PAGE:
WASHINGTON, D.C., Sept. 29, 2017— American Heart Association CEO Nancy Brown issued the following comments today on the Food and Drug Administration’s (FDA) proposed rule that extends the compliance date for the revised Nutrition Facts label by 18 months:
“We are disappointed with the FDA’s proposed delay of yet another food labeling regulation. These postponements keep consumers from obtaining valuable nutrition information. Empowering Americans to make informed choices when it comes to what they eat and drink should be the FDA’s top priority. This latest agency rule, however, pushes back the food industry’s compliance deadline for the Nutrition Facts label by 18 months, giving companies until January 2020 or 2021 to update their labels.
Consumers need these facts to compare and select healthier options that can reduce their risk of cardiovascular disease – our nation’s no. 1 and most costly killer. Not only is this extension extremely frustrating from a public health perspective, but it is also unnecessary. Companies frequently update their labeling, and many are already revising the Nutrition Facts label on their products. What’s more, several companies have already committed to meeting the original compliance date.
Once again, we urge the FDA to reconsider this extension, or at minimum, shorten the delay.”
About the American Heart Association
The American Heart Association is devoted to saving people from heart disease and stroke – the two leading causes of death in the world. We team with millions of volunteers to fund innovative research, fight for stronger public health policies and provide lifesaving tools and information to prevent and treat these diseases. The Dallas-based association is the nation’s oldest and largest voluntary organization dedicated to fighting heart disease and stroke. To learn more or to get involved, call 1-800-AHA-USA1, visit heart.org or call any of our offices around the country. Follow us on Facebook and Twitter.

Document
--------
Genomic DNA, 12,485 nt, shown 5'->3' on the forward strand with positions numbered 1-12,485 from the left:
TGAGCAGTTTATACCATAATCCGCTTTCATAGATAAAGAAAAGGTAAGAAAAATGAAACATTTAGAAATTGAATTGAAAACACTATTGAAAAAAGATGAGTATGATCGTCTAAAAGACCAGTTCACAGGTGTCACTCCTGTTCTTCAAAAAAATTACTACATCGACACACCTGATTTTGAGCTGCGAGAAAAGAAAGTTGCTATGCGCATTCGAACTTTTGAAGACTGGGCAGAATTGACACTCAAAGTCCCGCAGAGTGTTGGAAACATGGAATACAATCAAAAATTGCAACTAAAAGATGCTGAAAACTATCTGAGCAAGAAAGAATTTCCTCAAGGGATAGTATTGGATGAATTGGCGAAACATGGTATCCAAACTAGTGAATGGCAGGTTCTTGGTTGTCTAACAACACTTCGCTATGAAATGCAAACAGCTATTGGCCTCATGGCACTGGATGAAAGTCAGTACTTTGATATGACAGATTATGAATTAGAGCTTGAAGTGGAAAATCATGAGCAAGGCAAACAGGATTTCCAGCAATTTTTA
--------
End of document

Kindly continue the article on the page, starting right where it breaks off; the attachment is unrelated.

About the American Stroke Association
The American Stroke Association is devoted to saving people from stroke — the No. 2 cause of death in the world and a leading cause of serious disability. We team with millions of volunteers to fund innovative research, fight for stronger public health policies and provide lifesaving tools and information to prevent and treat stroke. The Dallas-based association officially launched in 1998 as a division of the American Heart Association. To learn more or to get involved, call 1-888-4STROKE or visit StrokeAssociation.org. Follow us on Facebook and Twitter.
The American Heart Association/American Stroke Association receives funding mostly from individuals. Foundations and corporations donate as well, and fund specific programs and events. Strict policies are enforced to prevent these relationships from influencing the Association's science content. Financial information for the American Heart Association, including a list of contributions from pharmaceutical companies and device manufacturers, is available at http://www.heart.org/corporatefunding.
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